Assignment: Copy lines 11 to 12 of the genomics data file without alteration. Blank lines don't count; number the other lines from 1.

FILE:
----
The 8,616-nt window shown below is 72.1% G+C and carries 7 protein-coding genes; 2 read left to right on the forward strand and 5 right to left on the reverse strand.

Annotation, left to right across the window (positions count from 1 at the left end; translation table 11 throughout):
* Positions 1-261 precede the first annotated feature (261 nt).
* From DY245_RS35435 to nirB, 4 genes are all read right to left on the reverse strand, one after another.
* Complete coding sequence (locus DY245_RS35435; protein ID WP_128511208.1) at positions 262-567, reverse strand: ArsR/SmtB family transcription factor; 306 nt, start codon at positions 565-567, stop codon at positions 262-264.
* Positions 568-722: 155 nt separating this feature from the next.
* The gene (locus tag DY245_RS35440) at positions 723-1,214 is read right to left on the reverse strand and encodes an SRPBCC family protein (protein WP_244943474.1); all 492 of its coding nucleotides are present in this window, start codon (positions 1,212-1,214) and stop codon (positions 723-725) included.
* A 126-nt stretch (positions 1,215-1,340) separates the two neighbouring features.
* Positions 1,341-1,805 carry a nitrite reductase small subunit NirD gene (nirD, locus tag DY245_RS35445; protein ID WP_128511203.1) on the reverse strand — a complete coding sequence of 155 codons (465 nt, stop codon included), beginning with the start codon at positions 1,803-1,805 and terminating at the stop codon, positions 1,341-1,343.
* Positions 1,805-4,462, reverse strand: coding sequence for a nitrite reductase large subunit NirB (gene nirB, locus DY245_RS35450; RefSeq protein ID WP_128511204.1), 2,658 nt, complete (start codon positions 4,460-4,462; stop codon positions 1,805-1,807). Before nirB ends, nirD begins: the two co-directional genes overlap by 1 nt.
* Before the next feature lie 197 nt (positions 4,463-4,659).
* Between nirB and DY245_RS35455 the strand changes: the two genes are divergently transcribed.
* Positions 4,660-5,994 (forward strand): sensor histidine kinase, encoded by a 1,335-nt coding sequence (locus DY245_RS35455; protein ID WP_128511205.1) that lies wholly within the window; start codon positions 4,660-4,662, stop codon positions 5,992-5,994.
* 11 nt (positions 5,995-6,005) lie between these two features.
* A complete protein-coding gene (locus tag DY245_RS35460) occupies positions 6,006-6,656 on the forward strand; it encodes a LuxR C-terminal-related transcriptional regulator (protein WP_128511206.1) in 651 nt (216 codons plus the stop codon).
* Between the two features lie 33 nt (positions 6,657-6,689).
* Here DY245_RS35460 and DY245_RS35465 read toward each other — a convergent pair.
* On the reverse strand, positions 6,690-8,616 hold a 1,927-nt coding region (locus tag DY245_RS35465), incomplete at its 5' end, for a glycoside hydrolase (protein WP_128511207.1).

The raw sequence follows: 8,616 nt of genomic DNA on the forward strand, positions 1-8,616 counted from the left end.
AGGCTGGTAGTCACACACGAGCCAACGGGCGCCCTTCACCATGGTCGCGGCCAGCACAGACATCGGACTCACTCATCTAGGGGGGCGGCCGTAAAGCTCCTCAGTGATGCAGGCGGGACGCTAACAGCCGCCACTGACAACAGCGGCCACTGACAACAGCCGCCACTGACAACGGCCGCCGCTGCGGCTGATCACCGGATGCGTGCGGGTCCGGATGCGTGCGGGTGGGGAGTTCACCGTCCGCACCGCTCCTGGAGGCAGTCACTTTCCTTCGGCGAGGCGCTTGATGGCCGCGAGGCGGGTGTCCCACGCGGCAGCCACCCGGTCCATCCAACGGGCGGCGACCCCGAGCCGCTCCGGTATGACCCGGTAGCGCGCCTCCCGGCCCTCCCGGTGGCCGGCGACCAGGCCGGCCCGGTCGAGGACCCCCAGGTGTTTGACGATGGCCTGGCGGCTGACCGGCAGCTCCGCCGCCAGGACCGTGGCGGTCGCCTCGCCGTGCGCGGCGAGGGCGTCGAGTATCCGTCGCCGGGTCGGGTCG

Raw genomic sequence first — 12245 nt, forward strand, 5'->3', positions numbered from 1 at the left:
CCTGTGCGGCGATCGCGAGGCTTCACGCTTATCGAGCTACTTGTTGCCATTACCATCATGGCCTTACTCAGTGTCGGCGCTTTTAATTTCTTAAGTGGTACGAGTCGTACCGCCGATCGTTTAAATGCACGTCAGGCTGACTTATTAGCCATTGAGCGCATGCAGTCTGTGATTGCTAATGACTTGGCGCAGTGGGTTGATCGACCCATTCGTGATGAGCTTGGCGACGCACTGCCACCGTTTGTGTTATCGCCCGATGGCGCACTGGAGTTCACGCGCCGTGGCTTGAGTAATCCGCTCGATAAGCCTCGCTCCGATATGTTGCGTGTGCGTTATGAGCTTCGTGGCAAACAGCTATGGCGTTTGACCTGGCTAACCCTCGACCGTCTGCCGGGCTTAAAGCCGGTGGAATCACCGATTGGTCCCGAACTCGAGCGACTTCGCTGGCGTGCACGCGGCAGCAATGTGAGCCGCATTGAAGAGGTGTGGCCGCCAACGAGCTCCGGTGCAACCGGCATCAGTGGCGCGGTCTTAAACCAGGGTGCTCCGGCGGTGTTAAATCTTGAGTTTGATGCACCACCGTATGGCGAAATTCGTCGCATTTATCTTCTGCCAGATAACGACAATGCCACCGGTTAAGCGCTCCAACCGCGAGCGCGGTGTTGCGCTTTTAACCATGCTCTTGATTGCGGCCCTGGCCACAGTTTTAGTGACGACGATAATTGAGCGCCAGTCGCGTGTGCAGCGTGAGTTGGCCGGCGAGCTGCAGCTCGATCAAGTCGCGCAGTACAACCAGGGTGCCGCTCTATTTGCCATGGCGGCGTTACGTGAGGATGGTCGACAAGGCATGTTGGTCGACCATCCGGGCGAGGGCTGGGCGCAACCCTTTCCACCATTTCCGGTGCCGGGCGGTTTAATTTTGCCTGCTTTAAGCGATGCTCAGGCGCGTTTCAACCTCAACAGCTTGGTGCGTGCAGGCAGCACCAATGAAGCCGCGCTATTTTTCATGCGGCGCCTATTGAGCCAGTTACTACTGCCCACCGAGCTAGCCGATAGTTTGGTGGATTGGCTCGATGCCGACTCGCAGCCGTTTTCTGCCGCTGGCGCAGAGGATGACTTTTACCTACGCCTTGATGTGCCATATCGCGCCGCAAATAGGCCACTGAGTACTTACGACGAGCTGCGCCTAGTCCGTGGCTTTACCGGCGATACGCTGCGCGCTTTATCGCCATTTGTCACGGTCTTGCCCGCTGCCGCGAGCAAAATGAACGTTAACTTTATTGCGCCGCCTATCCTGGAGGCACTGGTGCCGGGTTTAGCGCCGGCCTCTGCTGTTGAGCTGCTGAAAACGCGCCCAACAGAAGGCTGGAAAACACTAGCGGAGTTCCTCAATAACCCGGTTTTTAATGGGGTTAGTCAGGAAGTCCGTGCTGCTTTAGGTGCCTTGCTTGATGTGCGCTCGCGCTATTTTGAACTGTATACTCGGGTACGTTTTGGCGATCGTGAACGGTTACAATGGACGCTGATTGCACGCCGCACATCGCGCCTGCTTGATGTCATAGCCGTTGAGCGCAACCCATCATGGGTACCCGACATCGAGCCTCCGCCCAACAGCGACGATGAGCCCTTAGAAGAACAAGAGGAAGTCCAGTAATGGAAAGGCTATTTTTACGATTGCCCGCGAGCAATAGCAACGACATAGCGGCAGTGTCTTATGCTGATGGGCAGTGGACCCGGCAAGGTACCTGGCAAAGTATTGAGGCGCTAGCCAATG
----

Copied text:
* Before the next feature lie 197 nt (positions 4,463-4,659).
* Between nirB and DY245_RS35455 the strand changes: the two genes are divergently transcribed.